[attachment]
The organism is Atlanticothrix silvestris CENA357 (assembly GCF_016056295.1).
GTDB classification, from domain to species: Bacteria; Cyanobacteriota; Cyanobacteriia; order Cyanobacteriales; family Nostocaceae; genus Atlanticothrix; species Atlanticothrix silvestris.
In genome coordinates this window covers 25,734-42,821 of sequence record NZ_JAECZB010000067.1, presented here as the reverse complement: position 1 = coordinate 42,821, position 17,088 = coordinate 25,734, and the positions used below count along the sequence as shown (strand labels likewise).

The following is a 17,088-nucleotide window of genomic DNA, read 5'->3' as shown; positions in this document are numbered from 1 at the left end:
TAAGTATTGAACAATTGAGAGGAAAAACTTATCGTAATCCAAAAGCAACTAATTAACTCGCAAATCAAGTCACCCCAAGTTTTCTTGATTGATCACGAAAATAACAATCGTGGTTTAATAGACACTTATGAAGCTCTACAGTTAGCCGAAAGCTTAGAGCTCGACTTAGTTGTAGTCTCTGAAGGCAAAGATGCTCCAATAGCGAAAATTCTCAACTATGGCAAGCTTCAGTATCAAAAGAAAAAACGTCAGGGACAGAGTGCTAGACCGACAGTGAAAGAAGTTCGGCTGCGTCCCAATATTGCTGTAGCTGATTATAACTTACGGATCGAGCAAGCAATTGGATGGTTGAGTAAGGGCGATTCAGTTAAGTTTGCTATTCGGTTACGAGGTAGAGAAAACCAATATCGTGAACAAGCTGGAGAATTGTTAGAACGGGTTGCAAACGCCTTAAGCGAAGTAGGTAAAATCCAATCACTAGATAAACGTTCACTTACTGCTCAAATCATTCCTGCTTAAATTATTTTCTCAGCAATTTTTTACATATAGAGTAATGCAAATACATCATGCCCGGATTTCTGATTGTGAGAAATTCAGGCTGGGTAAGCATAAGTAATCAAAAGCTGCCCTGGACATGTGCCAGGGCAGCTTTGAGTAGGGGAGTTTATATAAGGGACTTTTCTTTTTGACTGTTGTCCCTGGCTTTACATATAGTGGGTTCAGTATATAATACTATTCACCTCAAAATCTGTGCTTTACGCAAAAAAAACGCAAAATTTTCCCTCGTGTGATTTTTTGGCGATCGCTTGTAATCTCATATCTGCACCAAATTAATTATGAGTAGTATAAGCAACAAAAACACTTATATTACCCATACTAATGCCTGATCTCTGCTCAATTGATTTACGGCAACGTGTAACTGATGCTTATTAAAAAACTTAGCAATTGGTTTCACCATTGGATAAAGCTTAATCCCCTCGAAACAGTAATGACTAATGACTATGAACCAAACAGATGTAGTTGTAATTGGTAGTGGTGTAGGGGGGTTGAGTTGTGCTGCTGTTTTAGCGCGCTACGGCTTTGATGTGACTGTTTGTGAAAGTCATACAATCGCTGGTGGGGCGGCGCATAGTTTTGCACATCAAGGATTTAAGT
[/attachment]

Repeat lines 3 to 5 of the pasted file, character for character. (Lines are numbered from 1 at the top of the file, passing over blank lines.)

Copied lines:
In genome coordinates this window covers 25,734-42,821 of sequence record NZ_JAECZB010000067.1, presented here as the reverse complement: position 1 = coordinate 42,821, position 17,088 = coordinate 25,734, and the positions used below count along the sequence as shown (strand labels likewise).

The following is a 17,088-nucleotide window of genomic DNA, read 5'->3' as shown; positions in this document are numbered from 1 at the left end:
TAAGTATTGAACAATTGAGAGGAAAAACTTATCGTAATCCAAAAGCAACTAATTAACTCGCAAATCAAGTCACCCCAAGTTTTCTTGATTGATCACGAAAATAACAATCGTGGTTTAATAGACACTTATGAAGCTCTACAGTTAGCCGAAAGCTTAGAGCTCGACTTAGTTGTAGTCTCTGAAGGCAAAGATGCTCCAATAGCGAAAATTCTCAACTATGGCAAGCTTCAGTATCAAAAGAAAAAACGTCAGGGACAGAGTGCTAGACCGACAGTGAAAGAAGTTCGGCTGCGTCCCAATATTGCTGTAGCTGATTATAACTTACGGATCGAGCAAGCAATTGGATGGTTGAGTAAGGGCGATTCAGTTAAGTTTGCTATTCGGTTACGAGGTAGAGAAAACCAATATCGTGAACAAGCTGGAGAATTGTTAGAACGGGTTGCAAACGCCTTAAGCGAAGTAGGTAAAATCCAATCACTAGATAAACGTTCACTTACTGCTCAAATCATTCCTGCTTAAATTATTTTCTCAGCAATTTTTTACATATAGAGTAATGCAAATACATCATGCCCGGATTTCTGATTGTGAGAAATTCAGGCTGGGTAAGCATAAGTAATCAAAAGCTGCCCTGGACATGTGCCAGGGCAGCTTTGAGTAGGGGAGTTTATATAAGGGACTTTTCTTTTTGACTGTTGTCCCTGGCTTTACATATAGTGGGTTCAGTATATAATACTATTCACCTCAAAATCTGTGCTTTACGCAAAAAAAACGCAAAATTTTCCCTCGTGTGATTTTTTGGCGATCGCTTGTAATCTCATATCTGCACCAAATTAATTATGAGTAGTATAAGCAACAAAAACACTTATATTACCCATACTAATGCCTGATCTCTGCTCAATTGATTTACGGCAACGTGTAACTGATGCTTATTAAAAAACTTAGCAATTGGTTTCACCATTGGATAAAGCTTAATCCCCTCGAAACAGTAATGACTAATGACTATGAACCAAACAGATGTAGTTGTAATTGGTAGTGGTGTAGGGGGGTTGAGTTGTGCTGCTGTTTTAGCGCGCTACGGCTTTGATGTGACTGTTTGTGAAAGTCATACAATCGCTGGTGGGGCGGCGCATAGTTTTGCACATCAAGGATTTAAGT